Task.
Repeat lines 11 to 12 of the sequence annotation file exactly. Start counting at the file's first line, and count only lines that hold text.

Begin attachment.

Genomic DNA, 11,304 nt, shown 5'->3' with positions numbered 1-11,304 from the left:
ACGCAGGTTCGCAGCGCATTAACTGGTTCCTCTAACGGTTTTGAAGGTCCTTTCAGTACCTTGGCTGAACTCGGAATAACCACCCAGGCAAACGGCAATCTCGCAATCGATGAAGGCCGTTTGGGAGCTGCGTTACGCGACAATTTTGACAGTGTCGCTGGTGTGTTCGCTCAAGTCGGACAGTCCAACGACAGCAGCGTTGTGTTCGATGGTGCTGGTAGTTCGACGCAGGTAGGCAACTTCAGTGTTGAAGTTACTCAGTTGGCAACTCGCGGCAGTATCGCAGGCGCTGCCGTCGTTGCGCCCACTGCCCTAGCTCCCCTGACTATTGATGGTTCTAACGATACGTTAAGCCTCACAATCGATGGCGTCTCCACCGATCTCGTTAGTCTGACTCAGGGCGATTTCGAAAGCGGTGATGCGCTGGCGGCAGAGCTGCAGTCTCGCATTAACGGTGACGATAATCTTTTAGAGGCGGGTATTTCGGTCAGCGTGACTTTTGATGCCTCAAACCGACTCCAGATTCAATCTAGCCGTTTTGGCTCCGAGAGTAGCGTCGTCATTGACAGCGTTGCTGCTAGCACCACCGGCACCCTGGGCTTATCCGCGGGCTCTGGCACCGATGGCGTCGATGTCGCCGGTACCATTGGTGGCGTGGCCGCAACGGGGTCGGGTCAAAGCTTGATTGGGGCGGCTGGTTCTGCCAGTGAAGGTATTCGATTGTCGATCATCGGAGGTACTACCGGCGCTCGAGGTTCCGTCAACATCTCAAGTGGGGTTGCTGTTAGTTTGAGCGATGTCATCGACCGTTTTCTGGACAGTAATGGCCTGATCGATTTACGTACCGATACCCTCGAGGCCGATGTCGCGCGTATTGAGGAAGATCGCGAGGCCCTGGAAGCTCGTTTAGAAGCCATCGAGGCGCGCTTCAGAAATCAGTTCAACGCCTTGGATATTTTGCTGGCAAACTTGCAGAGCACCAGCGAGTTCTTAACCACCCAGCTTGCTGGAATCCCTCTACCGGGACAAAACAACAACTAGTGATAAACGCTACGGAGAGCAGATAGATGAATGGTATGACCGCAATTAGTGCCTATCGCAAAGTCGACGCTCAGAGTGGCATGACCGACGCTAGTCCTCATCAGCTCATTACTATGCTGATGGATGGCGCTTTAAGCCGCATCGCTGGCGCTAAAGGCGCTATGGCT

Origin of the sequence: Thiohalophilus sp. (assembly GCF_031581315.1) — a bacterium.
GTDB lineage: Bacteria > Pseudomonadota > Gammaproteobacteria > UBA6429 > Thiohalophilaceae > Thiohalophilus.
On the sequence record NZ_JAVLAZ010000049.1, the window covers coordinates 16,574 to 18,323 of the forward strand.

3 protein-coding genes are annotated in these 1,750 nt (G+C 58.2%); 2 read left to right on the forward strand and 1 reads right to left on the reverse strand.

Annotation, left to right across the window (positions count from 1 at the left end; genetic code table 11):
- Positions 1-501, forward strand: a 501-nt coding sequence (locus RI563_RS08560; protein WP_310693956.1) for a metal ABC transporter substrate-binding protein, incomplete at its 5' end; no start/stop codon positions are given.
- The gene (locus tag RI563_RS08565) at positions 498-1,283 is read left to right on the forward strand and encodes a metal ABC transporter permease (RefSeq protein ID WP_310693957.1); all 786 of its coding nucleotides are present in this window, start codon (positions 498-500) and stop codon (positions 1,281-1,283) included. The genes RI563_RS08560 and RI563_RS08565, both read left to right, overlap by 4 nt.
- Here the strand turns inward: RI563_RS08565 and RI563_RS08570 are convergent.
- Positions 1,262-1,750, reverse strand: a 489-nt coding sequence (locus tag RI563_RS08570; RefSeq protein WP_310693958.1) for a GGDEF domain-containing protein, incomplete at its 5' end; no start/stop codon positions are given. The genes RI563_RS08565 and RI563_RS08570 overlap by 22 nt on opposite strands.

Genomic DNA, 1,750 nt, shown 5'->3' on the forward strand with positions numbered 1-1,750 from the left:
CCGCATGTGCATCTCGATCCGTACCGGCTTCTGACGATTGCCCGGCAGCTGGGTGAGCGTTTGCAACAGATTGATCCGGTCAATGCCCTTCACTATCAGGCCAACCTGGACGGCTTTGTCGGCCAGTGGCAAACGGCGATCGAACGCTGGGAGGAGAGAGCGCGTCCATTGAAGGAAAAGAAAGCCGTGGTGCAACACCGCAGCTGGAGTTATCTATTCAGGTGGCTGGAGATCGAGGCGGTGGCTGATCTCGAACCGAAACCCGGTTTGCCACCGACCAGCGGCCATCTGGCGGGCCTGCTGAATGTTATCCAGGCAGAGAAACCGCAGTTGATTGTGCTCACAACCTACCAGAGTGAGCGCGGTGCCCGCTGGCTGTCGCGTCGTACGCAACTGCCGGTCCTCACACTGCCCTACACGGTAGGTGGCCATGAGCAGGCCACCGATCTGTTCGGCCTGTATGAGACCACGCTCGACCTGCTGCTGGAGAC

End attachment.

- Positions 1,262-1,750, reverse strand: a 489-nt coding sequence (locus tag RI563_RS08570; RefSeq protein WP_310693958.1) for a GGDEF domain-containing protein, incomplete at its 5' end; no start/stop codon positions are given. The genes RI563_RS08565 and RI563_RS08570 overlap by 22 nt on opposite strands.

Genomic DNA, 1,750 nt, shown 5'->3' on the forward strand with positions numbered 1-1,750 from the left: